Advancing Research at the UH Urology Institute
November 02, 2020
Department looks to tap into artificial intelligence to improve patient care
Innovations in Urology | Fall 2020
University Hospitals Urology Institute is about more than providing outstanding patient care, it’s about changing the very face of urology, says Britt Conroy, MD, PhD, JD, Director of Clinical Research, UH Urology Institute, and Assistant Professor of Urology and Family Medicine & Community Health at Case Western Reserve University School of Medicine.
“The entire department cares deeply about delivering the best patient care and being on the cutting edge of urologic research,” Dr. Conroy says. “We have talent, ideas and so much expertise. It’s really about harnessing these assets and being transformative in the 21st century. We want to shape what urology is going to look like. It’s going to be very different over the next 10 years.”
HARNESSING RESOURCES AND BUILDING A MODEL PROGRAM
The UH Urology Institute leadership team wants to make it easy for dedicated clinician scientists to also contribute to the field of urology, so it has created an infrastructure that supports research.
“Research is interdisciplinary,” Dr. Conroy explains. “There are a lot of pieces, such as compliance with Institutional Review Board requirements, that have to come together, especially in clinical research with patients.”
The key is a well-organized team with excellent compliance, communication skills and a dedication to customer service to shepherd innovative research ideas into well-designed studies and, in some cases, improved patient care. It’s also about being strategic about funding, leveraging internal and external partnerships, collaborating to secure large-scale research grants and using small grants to generate pilot data that then help secure significant research funds.
“We want to build a model program within our institution and inspire, empower and be a resource for other faculty throughout the hospital,” Dr. Conroy says. “Even with fairly new teams, we will have high impact and produce significant results.”
ARTIFICIAL INTELLIGENCE IMPROVES PATIENT CARE
“Artificial Intelligence and data analytics can play a role in the future of urology patient care and healthcare systems in general,” Dr. Conroy says. “In fact, it’s going to change the face of medicine. The healthcare system needs innovations that will improve the quality of care and reduce costs, while simultaneously improving the patient experience.”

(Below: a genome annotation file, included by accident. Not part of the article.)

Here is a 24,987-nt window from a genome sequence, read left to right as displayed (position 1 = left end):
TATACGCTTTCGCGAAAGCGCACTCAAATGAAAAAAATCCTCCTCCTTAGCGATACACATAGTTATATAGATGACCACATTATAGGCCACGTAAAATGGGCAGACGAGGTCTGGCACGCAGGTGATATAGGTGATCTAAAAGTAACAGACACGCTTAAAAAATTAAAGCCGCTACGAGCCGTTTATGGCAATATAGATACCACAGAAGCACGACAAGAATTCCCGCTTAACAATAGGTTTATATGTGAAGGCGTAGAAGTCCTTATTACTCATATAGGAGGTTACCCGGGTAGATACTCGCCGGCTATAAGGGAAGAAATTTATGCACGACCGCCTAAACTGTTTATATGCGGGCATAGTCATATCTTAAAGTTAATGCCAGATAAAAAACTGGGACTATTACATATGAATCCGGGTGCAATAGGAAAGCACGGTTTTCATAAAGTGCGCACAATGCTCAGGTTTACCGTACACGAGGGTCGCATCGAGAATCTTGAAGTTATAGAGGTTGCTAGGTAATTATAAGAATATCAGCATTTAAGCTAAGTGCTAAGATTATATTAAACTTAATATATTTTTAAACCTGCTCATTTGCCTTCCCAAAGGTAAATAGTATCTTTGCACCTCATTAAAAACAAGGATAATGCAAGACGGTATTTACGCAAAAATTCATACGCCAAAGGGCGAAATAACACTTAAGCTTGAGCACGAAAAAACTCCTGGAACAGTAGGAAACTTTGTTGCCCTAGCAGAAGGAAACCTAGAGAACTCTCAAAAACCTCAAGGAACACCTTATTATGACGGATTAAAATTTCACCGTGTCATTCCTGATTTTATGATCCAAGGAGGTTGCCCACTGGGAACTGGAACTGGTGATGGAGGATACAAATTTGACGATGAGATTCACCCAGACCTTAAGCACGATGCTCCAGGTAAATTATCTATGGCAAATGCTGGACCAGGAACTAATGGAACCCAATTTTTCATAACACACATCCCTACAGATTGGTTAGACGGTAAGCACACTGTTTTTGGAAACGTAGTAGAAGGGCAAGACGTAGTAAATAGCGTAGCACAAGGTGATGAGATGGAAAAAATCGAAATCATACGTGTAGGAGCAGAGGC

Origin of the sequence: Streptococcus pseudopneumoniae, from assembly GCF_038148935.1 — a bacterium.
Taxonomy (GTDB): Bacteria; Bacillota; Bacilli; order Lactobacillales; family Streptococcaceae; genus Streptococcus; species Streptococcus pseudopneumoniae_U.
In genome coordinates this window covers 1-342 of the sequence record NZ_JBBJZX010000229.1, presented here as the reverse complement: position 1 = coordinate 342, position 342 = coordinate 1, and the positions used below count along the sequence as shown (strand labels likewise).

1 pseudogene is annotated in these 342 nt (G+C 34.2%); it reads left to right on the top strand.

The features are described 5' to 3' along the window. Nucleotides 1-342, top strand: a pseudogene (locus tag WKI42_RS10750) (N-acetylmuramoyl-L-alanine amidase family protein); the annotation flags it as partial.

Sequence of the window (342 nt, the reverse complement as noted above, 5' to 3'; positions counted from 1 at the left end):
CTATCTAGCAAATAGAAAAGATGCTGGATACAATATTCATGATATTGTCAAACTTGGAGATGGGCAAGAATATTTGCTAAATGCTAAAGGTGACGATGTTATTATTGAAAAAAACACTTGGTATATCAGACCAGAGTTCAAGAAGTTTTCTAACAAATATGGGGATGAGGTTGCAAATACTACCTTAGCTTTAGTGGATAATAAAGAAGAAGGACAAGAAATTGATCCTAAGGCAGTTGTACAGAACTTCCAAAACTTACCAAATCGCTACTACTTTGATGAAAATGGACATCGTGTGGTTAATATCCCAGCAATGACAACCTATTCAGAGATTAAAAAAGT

At the UH Urology Institute, new faculty member David Sheyn, MD, is already leveraging AI to create complex prediction models to identify patients who respond to specific therapies. Take overactive bladder, for example. Women with overactive bladder often endure multiple failed therapies, sometimes for years, before ultimately finding a therapy that works.
“Wouldn’t it be great to find a quicker resolution for these patients by predicting who might benefit from a particular medicine and who might fail and have to go on to next line therapy?” Dr. Conroy says.
Dr. Conroy and Dr. Sheyn were members of a team of physicians and computer engineers at Case Western Reserve University that developed an accurate AI-based model to predict whether women will respond to anti-cholinergic therapy. This model is currently undergoing testing in a prospective, blinded trial. The team is also developing models for predicting response to treatments of benign prostatic hyperplasia (BPH) and post-operative infections, as well as investigating other areas in urology to apply AI algorithms.
“By using predictive modeling, we can also identify patients at highest risk for progression of prostate cancer,” Dr. Conroy says. “We’re finding that AI is more predictive than other statistical models out there and is changing the face of treatment for prostate cancer, BPH, female incontinence and other urologic conditions.”
PERSONALIZED MEDICINE BENEFITS PATIENTS
The UH Urology Institute is also focused on developing precision tools for cancer care. Jonathan Shoag, MD, another recent addition to the faculty, runs a translational research lab focused on bringing large data, genomic sequencing and novel AI and statistical techniques to patients’ bedside. This includes recent work coauthored by Dr. Shoag, published in Nature Communications, illustrating how BPH, a very common disease of aging, actually has several different subtypes, which may be amenable to precision therapy.
An important part of personalized medicine is understanding an individual patient’s risk. For example, prostate cancer is the second leading cause of cancer death in men in the U.S. In a recent New England Journal of Medicine article, Dr. Shoag illustrates that, over a man’s lifetime, using PSA to understand risk can have substantial benefits, which are likely greater than the harms of screening.
Personalized approaches to urology, and healthcare in general, requires that clinicians also recognize that the community where a person lives influences their overall health trajectory and outcomes.
“Research goes beyond science,” Dr. Conroy says. “It has to be about the community’s needs and conducted in partnership with the community, especially around issues related to health equity and health disparities. The UI is committed to coming up with solutions together.”
The UH Urology Institute welcomes the opportunity to collaborate with faculty from other departments to advance research and improve health outcomes for patients.